The largest insurer in Texas is using video calls to keep their distance during the pandemic and get on a mountain of claims.
The damage is real, but many of the adjustments have become virtual.
The state is slowly recovering from what the Insurance Council of Texas expects for the most expensive weather event ever for Texas insurers.
RELATED: After the Storm: Is Your Home Underinsured?
State Farm gave the WFAA an overview of their remote assessment. The company says it can process more claims faster by going virtual – important in a pandemic, but also if claims continue to come in.
In one demonstration, Bruce Wood used his cell phone to guide Vivian Jefferson-Fields, a State Farm worker, through the damage to his home in College Station.
Jefferson-Fields was able to instruct Wood to focus on certain aspects.
“Can you come a little closer so I can get an idea of this repair?”
“Do you have any damage to these baseboards?”
“Ok, let me see that I can see it pull away from the wall.”
She was also able to take clear photos using the video stream from Wood’s phone, and at one point she was even able to add a flash to brighten up a photo taken by his phone.
The entire scene was documented photographically using this method, then Jefferson-Fields obtained a measure of the space by asking Wood for anatomical information.
“Can you give me your shoe size, please, sir,” she asked, letting him walk from one end of the room to the other.
Jefferson-Fields said she could assess the damage as easily as possible that way when she was out in the field.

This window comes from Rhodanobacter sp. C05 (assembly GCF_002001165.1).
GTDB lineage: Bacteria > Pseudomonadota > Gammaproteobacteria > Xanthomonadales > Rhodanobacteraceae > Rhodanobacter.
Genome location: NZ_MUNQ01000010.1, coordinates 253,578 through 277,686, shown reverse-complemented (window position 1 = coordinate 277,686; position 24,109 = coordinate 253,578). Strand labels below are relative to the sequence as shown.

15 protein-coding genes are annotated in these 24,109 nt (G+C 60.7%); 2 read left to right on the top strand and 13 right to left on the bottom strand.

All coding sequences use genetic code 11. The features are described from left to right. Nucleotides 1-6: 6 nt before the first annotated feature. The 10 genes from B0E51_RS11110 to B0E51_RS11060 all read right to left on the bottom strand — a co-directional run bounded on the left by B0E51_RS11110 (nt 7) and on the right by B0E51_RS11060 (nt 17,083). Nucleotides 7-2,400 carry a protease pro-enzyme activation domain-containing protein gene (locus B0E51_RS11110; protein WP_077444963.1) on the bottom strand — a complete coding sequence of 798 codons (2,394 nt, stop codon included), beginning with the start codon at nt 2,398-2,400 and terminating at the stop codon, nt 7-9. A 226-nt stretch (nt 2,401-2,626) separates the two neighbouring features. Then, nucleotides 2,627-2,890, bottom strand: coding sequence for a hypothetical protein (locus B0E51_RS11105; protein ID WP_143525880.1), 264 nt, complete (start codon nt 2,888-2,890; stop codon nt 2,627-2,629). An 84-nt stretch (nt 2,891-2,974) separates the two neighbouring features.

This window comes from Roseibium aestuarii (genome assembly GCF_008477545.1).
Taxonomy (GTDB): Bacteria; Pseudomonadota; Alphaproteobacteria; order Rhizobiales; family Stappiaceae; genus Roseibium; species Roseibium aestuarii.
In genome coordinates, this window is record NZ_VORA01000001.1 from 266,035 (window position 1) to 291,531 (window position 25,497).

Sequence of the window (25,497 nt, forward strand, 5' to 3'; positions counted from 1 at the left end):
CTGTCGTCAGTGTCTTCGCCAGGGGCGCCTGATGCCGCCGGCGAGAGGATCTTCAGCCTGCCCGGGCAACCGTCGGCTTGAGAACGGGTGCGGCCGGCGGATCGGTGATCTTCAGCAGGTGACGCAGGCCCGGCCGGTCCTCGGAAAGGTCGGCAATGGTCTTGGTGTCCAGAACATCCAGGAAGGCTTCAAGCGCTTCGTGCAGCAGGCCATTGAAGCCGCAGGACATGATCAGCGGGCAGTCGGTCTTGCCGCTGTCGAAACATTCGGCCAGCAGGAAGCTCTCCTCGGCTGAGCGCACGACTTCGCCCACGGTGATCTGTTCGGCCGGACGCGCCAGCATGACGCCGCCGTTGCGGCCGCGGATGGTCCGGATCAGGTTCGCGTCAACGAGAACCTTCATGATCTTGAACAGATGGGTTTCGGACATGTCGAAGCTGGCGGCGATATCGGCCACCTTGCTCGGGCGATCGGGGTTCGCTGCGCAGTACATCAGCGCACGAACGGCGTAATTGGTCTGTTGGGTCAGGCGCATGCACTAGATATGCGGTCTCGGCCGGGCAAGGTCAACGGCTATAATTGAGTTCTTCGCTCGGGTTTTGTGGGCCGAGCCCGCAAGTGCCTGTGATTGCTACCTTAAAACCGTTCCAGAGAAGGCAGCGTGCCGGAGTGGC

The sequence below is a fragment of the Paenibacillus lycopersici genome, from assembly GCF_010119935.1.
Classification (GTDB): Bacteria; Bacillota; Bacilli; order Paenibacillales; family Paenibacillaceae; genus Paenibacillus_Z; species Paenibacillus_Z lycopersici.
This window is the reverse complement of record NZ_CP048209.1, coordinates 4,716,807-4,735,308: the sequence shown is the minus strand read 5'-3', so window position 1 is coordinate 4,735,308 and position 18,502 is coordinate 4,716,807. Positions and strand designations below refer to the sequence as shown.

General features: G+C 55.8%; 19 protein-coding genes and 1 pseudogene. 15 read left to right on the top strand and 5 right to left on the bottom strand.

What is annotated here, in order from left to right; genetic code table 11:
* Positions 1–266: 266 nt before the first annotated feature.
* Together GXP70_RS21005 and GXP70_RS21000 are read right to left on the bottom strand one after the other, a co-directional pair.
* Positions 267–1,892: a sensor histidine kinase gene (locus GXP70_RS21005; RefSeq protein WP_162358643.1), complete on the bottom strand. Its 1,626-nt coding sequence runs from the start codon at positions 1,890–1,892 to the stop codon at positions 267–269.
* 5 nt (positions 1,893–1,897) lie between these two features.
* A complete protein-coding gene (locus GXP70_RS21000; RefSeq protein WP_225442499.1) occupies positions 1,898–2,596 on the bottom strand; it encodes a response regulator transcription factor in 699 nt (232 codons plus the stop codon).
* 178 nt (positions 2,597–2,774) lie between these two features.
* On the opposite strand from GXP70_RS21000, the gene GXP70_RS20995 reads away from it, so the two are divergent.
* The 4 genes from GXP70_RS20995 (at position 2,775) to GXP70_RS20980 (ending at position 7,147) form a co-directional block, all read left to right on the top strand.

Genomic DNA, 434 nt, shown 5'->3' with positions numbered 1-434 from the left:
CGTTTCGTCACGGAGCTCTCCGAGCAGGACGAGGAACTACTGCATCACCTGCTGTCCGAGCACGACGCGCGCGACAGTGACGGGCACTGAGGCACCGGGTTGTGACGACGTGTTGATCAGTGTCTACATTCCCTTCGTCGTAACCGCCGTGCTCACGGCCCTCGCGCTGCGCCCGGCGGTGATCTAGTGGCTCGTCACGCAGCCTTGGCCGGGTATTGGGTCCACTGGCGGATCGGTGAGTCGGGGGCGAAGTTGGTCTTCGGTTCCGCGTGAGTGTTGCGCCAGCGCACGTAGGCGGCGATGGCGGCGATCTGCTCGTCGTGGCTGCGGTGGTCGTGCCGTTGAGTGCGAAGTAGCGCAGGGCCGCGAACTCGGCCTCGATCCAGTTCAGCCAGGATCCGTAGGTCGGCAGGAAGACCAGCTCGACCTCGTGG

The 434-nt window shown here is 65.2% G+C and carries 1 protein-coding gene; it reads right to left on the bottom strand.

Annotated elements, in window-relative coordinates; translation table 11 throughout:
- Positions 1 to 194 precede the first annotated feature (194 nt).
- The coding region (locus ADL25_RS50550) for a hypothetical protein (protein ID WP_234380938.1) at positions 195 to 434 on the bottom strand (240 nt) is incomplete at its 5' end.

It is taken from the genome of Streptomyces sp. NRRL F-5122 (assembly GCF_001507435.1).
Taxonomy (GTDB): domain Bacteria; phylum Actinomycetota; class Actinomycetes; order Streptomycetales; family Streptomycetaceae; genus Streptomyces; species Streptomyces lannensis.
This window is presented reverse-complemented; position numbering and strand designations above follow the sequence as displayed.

Wood had cracked pipes and lots of water in his house. After a quick video chat tour, Jefferson-Fields said she could get an estimate for his claim in an hour without waiting for the company’s sales representative to show up.
Wood was impressed with the virtual experience.
“I am extremely amazed at the technology,” he said. “It’s just fantastic and gives you a quicker response because there are only so many field reps to get you out of here.”
State Farm does this because of the need for distance during the pandemic and because of the large number of Texans with damage.
Just for this storm, only this one insurance company has already received 34,300 claims. According to State Farm, most of these are due to broken pipes. In perspective, State Farm had about 3,800 broken pipe damage for the entire past year – nationwide -.
If you’re with another insurer and prefer this aloof approach, ask them if they have a similar program.
For the uninsured and underinsured, even FEMA is trying to conduct remote assessments. Click here for more information and details on how to apply for FEMA Disaster Assistance.